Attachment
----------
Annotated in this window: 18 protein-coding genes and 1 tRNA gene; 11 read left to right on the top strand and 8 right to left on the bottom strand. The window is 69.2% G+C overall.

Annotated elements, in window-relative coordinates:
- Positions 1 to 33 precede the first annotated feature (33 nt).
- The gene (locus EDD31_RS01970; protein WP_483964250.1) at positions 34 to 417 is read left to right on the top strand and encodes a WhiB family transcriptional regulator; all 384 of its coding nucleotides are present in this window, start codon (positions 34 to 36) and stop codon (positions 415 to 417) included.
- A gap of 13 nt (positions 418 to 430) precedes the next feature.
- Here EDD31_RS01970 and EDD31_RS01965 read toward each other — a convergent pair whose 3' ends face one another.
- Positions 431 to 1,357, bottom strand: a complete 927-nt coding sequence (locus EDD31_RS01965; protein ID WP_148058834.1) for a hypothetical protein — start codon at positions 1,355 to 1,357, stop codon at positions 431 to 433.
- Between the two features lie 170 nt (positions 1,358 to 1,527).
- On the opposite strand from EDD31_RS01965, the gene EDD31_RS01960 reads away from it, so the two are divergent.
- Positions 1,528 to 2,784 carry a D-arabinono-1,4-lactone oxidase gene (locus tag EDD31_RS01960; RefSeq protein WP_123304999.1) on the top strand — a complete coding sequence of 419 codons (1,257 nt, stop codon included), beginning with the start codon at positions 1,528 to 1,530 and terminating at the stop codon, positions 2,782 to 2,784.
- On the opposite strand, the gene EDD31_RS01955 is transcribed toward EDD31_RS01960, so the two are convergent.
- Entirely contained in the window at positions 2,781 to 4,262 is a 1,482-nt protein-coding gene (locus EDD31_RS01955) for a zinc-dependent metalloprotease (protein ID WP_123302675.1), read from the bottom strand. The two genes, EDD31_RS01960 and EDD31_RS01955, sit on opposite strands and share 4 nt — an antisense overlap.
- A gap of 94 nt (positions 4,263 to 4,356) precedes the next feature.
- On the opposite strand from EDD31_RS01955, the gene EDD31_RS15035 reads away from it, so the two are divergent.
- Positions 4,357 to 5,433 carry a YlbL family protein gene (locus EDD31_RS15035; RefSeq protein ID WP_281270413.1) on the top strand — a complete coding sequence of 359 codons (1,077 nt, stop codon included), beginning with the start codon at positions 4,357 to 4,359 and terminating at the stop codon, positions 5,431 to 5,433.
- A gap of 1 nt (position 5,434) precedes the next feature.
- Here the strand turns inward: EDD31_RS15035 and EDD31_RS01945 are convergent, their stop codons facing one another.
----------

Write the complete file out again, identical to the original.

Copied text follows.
Annotated in this window: 18 protein-coding genes and 1 tRNA gene; 11 read left to right on the top strand and 8 right to left on the bottom strand. The window is 69.2% G+C overall.

Annotated elements, in window-relative coordinates:
- Positions 1 to 33 precede the first annotated feature (33 nt).
- The gene (locus EDD31_RS01970; protein WP_483964250.1) at positions 34 to 417 is read left to right on the top strand and encodes a WhiB family transcriptional regulator; all 384 of its coding nucleotides are present in this window, start codon (positions 34 to 36) and stop codon (positions 415 to 417) included.
- A gap of 13 nt (positions 418 to 430) precedes the next feature.
- Here EDD31_RS01970 and EDD31_RS01965 read toward each other — a convergent pair whose 3' ends face one another.
- Positions 431 to 1,357, bottom strand: a complete 927-nt coding sequence (locus EDD31_RS01965; protein ID WP_148058834.1) for a hypothetical protein — start codon at positions 1,355 to 1,357, stop codon at positions 431 to 433.
- Between the two features lie 170 nt (positions 1,358 to 1,527).
- On the opposite strand from EDD31_RS01965, the gene EDD31_RS01960 reads away from it, so the two are divergent.
- Positions 1,528 to 2,784 carry a D-arabinono-1,4-lactone oxidase gene (locus tag EDD31_RS01960; RefSeq protein WP_123304999.1) on the top strand — a complete coding sequence of 419 codons (1,257 nt, stop codon included), beginning with the start codon at positions 1,528 to 1,530 and terminating at the stop codon, positions 2,782 to 2,784.
- On the opposite strand, the gene EDD31_RS01955 is transcribed toward EDD31_RS01960, so the two are convergent.
- Entirely contained in the window at positions 2,781 to 4,262 is a 1,482-nt protein-coding gene (locus EDD31_RS01955) for a zinc-dependent metalloprotease (protein ID WP_123302675.1), read from the bottom strand. The two genes, EDD31_RS01960 and EDD31_RS01955, sit on opposite strands and share 4 nt — an antisense overlap.
- A gap of 94 nt (positions 4,263 to 4,356) precedes the next feature.
- On the opposite strand from EDD31_RS01955, the gene EDD31_RS15035 reads away from it, so the two are divergent.
- Positions 4,357 to 5,433 carry a YlbL family protein gene (locus EDD31_RS15035; RefSeq protein ID WP_281270413.1) on the top strand — a complete coding sequence of 359 codons (1,077 nt, stop codon included), beginning with the start codon at positions 4,357 to 4,359 and terminating at the stop codon, positions 5,431 to 5,433.
- A gap of 1 nt (position 5,434) precedes the next feature.
- Here the strand turns inward: EDD31_RS15035 and EDD31_RS01945 are convergent, their stop codons facing one another.